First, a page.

Industrial agriculture has reached its 'peak,' say scientists; time for a return to small-scale organics

Thursday, January 23, 2014 by: Jonathan Benson, staff writer
Tags: industrial agriculture, small-scale organics, food security

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(NaturalNews) The era of large-scale monoculture, with all of its toxic pesticides and untested genetically modified organisms (GMOs), could finally be coming to an end. Researchers from the University of Nebraska-Lincoln (UNL) discovered recently that yield expansion rates for most major industrial food crops are plateauing or even declining in many areas of the world, a fact that further supports the case for a return to small-scale, diversified agriculture grown organically.

Published in a recent issue of the journal Nature Communications, these and other findings, including updated projections on future crop yields, help obliterate the myth that modern, industrial methods of food production (e.g., transgenic modification, pesticide use and single-crop cultivation) have led to dramatic advancements in agriculture, when it has actually accomplished quite the opposite.

According to the data, as much as 31 percent of the global supply of rice, wheat and corn has reached a yield plateau. This means that, no matter how much further crop scientists try to tinker with our food plants, the resulting yield will not be any higher than it was prior. Further, a considerable percentage of these same crops are actually producing higher yields at a decreasing rate, which suggests that the system is ultimately failing.

"The declines and plateaus in production have become prevalent despite increasing investment in agriculture, which could mean that maximum potential yields under the industrial model of agribusiness have already occurred," writes Nafeez Ahmed for The Guardian. "Crop yields in 'major cereal-producing regions have not increased for long periods of time following an earlier period of steady linear increase.'"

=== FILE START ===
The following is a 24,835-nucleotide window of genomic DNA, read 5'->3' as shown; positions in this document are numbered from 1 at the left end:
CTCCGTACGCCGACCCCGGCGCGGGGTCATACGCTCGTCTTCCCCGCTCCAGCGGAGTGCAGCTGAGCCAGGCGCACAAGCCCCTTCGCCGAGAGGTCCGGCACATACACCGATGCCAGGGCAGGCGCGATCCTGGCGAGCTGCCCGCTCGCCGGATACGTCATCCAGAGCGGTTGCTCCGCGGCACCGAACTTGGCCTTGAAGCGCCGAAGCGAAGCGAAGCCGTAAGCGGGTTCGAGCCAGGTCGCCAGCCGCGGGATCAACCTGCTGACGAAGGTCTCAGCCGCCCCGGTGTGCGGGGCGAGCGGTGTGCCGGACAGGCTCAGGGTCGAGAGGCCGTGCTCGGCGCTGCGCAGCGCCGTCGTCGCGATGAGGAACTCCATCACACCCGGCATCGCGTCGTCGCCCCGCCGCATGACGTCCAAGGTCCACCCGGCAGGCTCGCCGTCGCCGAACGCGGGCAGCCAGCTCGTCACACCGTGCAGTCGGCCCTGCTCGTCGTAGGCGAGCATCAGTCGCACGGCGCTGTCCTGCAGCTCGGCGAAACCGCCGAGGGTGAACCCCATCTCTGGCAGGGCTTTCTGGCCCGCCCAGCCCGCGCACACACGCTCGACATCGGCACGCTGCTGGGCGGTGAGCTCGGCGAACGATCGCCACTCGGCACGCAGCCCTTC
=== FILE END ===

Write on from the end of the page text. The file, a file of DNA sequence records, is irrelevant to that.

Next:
The paper from which Ahmed derives this conclusion also reveals that production levels for many crops have already flattened and have no potential of ever again reaching their previous high growth rates. The reason for this, experts claim, is that crops eventually reach a biophysical yield ceiling, meaning there is only so much of a certain crop that can feasibly be grown in a given patch of soil.

Some are now trying to claim that this ceiling was only reached in the first place as a result of so-called "green revolution" technologies like GMOs, but this simply is not the case. These technologies were already doomed from the start, because as the study itself admits, they were "one-time innovations" that, based on the science, have actually resulted in yield decreases throughout the past several decades.

"A concern is that despite the increase in investment in agricultural R&D and education during this period [from 1981 to 2000], the relative rate of yield gain for the major food crops has decreased over time together with evidence of upper yield plateaus in some of the most productive domains," reads the study.

So much for all those "studies" that boast of great boons in food production as a result of things like GMOs and pesticides. Not only is this assessment fundamentally flawed -- pesticides and synthetic fertilizers were identified in the study as contributing factors to decreasing rates of yield increase -- but it is the very basis of many fundamentally flawed yield projections, which are grossly overestimated.

"The study criticizes most other yield projection models which predict compound or exponential production increases over coming years and decades, even though these 'do not occur in the real world,'" adds Ahmed.

Organic farming methods, on the other hand, hold the most potential for increasing yields, at least according to the United Nations.

"A landmark report by the UN Special Rapporteur on the Right to Food demonstrated that agroecology based on sustainable, small-scale, organic methods could potentially double food production in entire regions facing persistent hunger, over five to 10 years," concludes Ahmed in his report for The Guardian.

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